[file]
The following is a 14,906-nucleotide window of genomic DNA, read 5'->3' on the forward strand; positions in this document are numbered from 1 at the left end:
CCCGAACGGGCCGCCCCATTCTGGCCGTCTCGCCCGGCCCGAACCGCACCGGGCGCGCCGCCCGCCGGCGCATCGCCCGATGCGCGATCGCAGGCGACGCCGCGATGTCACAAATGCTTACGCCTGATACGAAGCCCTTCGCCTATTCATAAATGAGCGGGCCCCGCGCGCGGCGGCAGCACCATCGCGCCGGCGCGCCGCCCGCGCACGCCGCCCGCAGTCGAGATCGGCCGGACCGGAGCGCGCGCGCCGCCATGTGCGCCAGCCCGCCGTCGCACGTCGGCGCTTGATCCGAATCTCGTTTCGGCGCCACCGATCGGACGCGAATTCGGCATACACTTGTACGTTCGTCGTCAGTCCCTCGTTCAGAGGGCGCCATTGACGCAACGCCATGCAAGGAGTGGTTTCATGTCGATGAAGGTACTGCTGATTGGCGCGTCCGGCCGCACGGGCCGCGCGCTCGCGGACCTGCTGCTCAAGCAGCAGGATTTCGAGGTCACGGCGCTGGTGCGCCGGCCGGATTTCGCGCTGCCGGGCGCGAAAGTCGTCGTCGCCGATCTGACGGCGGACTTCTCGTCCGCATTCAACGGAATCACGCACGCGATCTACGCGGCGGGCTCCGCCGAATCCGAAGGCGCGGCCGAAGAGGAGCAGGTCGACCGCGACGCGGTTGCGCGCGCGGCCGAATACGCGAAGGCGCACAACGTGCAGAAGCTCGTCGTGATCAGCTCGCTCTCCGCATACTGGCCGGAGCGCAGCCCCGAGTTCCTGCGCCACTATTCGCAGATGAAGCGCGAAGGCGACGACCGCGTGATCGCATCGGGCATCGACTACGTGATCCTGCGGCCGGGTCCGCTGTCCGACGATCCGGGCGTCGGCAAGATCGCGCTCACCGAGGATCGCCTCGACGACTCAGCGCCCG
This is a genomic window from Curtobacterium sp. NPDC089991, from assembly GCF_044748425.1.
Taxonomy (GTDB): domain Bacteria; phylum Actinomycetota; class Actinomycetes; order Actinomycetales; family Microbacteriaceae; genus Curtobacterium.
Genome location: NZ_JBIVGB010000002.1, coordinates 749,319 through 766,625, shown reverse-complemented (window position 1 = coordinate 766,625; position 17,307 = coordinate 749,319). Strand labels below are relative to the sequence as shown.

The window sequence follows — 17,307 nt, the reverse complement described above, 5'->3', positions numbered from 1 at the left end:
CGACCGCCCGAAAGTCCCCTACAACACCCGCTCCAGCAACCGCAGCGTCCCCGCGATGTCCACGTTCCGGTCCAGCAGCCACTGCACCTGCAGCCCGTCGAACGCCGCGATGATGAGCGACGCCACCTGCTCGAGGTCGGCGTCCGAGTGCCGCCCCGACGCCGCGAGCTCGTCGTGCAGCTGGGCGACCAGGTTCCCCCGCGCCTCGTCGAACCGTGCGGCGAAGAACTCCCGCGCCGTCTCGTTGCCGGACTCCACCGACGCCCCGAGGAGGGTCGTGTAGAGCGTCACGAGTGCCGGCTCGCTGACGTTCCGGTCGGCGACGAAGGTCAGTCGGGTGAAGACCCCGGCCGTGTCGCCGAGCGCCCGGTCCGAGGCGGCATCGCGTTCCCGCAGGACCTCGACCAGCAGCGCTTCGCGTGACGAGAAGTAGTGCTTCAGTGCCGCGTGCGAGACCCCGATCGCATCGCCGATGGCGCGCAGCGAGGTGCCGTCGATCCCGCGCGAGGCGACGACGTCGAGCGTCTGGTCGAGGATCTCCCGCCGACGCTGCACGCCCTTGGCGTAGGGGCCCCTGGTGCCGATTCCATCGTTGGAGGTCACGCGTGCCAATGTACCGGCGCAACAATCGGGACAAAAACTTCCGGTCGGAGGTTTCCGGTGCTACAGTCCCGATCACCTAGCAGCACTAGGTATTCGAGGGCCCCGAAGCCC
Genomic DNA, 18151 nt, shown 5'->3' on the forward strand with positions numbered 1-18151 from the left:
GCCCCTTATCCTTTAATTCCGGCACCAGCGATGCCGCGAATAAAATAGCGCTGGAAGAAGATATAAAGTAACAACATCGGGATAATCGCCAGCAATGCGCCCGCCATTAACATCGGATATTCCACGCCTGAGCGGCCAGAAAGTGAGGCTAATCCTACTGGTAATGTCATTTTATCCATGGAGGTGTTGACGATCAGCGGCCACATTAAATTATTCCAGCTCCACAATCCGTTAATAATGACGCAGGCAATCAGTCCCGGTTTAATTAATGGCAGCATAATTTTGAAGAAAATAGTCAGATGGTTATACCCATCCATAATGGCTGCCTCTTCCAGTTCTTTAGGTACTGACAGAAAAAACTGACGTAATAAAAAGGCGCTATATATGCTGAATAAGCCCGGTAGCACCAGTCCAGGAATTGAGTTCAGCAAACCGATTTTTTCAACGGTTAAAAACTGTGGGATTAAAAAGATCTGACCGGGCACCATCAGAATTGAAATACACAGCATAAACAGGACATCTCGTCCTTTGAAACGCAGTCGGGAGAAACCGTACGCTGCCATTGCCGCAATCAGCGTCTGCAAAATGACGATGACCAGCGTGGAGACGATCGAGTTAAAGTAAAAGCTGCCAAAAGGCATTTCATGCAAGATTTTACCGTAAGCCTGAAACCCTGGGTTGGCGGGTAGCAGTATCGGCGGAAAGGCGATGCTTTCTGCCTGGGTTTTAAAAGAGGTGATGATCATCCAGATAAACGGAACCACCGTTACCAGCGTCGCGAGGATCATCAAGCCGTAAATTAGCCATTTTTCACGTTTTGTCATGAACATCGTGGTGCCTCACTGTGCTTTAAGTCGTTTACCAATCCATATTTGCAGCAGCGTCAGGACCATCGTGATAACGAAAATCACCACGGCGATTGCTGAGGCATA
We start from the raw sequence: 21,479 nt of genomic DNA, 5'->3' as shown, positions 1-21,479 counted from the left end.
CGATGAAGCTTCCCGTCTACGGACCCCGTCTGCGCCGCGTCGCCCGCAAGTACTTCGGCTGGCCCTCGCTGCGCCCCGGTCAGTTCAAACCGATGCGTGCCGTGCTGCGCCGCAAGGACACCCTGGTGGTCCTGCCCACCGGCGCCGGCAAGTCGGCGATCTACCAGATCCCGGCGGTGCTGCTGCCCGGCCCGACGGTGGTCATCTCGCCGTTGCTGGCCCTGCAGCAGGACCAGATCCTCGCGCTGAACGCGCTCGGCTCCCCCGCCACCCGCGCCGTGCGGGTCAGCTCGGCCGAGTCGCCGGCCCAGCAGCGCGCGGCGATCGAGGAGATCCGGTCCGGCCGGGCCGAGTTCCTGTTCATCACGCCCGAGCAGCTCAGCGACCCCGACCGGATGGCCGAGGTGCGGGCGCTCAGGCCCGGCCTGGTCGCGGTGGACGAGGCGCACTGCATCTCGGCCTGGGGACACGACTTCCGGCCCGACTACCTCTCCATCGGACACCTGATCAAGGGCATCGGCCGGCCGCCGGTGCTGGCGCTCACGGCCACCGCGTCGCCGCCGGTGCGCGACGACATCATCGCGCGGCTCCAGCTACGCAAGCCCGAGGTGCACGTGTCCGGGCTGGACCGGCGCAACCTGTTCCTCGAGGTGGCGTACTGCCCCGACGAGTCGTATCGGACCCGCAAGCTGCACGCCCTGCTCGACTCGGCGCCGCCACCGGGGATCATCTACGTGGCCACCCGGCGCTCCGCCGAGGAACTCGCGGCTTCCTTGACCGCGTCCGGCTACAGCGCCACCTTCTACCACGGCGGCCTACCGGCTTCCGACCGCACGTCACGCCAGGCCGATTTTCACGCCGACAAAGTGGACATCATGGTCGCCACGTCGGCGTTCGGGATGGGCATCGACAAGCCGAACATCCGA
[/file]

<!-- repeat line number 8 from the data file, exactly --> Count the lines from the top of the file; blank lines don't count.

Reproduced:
Genomic DNA, 18151 nt, shown 5'->3' on the forward strand with positions numbered 1-18151 from the left: